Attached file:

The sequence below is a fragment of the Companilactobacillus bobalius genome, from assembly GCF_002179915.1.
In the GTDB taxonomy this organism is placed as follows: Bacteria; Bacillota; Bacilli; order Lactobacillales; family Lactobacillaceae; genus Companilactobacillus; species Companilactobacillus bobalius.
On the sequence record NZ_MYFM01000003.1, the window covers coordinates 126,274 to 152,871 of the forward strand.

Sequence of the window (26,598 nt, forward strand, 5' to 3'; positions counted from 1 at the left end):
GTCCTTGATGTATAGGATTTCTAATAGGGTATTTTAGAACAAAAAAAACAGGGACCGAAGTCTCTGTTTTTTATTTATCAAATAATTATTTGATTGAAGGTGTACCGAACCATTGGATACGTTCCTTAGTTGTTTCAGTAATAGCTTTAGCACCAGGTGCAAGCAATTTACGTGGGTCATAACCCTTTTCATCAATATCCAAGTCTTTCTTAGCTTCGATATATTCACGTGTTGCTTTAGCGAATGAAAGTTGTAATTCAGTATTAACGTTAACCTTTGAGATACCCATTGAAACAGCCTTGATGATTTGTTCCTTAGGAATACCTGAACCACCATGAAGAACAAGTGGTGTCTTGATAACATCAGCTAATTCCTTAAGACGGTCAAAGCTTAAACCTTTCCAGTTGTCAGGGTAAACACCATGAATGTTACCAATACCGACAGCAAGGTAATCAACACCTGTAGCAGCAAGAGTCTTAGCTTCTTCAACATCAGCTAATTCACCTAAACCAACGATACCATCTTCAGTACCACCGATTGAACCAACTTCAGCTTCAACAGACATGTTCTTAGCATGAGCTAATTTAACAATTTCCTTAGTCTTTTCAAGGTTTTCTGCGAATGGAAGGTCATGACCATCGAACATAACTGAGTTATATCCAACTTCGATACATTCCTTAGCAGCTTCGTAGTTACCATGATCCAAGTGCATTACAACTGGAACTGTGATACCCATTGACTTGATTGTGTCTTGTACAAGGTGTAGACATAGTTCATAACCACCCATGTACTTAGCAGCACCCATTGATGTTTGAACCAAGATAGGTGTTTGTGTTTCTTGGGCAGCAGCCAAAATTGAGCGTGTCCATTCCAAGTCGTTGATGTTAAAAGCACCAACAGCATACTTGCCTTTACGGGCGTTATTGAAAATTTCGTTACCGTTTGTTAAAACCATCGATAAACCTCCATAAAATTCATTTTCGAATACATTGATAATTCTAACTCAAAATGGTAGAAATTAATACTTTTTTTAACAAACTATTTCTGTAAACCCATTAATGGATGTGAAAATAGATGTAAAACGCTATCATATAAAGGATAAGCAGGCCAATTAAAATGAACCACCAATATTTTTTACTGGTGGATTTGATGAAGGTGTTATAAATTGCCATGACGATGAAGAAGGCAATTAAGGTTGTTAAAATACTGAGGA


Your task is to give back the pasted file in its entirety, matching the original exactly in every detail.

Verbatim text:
The sequence below is a fragment of the Companilactobacillus bobalius genome, from assembly GCF_002179915.1.
In the GTDB taxonomy this organism is placed as follows: Bacteria; Bacillota; Bacilli; order Lactobacillales; family Lactobacillaceae; genus Companilactobacillus; species Companilactobacillus bobalius.
On the sequence record NZ_MYFM01000003.1, the window covers coordinates 126,274 to 152,871 of the forward strand.

Sequence of the window (26,598 nt, forward strand, 5' to 3'; positions counted from 1 at the left end):
GTCCTTGATGTATAGGATTTCTAATAGGGTATTTTAGAACAAAAAAAACAGGGACCGAAGTCTCTGTTTTTTATTTATCAAATAATTATTTGATTGAAGGTGTACCGAACCATTGGATACGTTCCTTAGTTGTTTCAGTAATAGCTTTAGCACCAGGTGCAAGCAATTTACGTGGGTCATAACCCTTTTCATCAATATCCAAGTCTTTCTTAGCTTCGATATATTCACGTGTTGCTTTAGCGAATGAAAGTTGTAATTCAGTATTAACGTTAACCTTTGAGATACCCATTGAAACAGCCTTGATGATTTGTTCCTTAGGAATACCTGAACCACCATGAAGAACAAGTGGTGTCTTGATAACATCAGCTAATTCCTTAAGACGGTCAAAGCTTAAACCTTTCCAGTTGTCAGGGTAAACACCATGAATGTTACCAATACCGACAGCAAGGTAATCAACACCTGTAGCAGCAAGAGTCTTAGCTTCTTCAACATCAGCTAATTCACCTAAACCAACGATACCATCTTCAGTACCACCGATTGAACCAACTTCAGCTTCAACAGACATGTTCTTAGCATGAGCTAATTTAACAATTTCCTTAGTCTTTTCAAGGTTTTCTGCGAATGGAAGGTCATGACCATCGAACATAACTGAGTTATATCCAACTTCGATACATTCCTTAGCAGCTTCGTAGTTACCATGATCCAAGTGCATTACAACTGGAACTGTGATACCCATTGACTTGATTGTGTCTTGTACAAGGTGTAGACATAGTTCATAACCACCCATGTACTTAGCAGCACCCATTGATGTTTGAACCAAGATAGGTGTTTGTGTTTCTTGGGCAGCAGCCAAAATTGAGCGTGTCCATTCCAAGTCGTTGATGTTAAAAGCACCAACAGCATACTTGCCTTTACGGGCGTTATTGAAAATTTCGTTACCGTTTGTTAAAACCATCGATAAACCTCCATAAAATTCATTTTCGAATACATTGATAATTCTAACTCAAAATGGTAGAAATTAATACTTTTTTTAACAAACTATTTCTGTAAACCCATTAATGGATGTGAAAATAGATGTAAAACGCTATCATATAAAGGATAAGCAGGCCAATTAAAATGAACCACCAATATTTTTTACTGGTGGATTTGATGAAGGTGTTATAAATTGCCATGACGATGAAGAAGGCAATTAAGGTTGTTAAAATACTGAGGA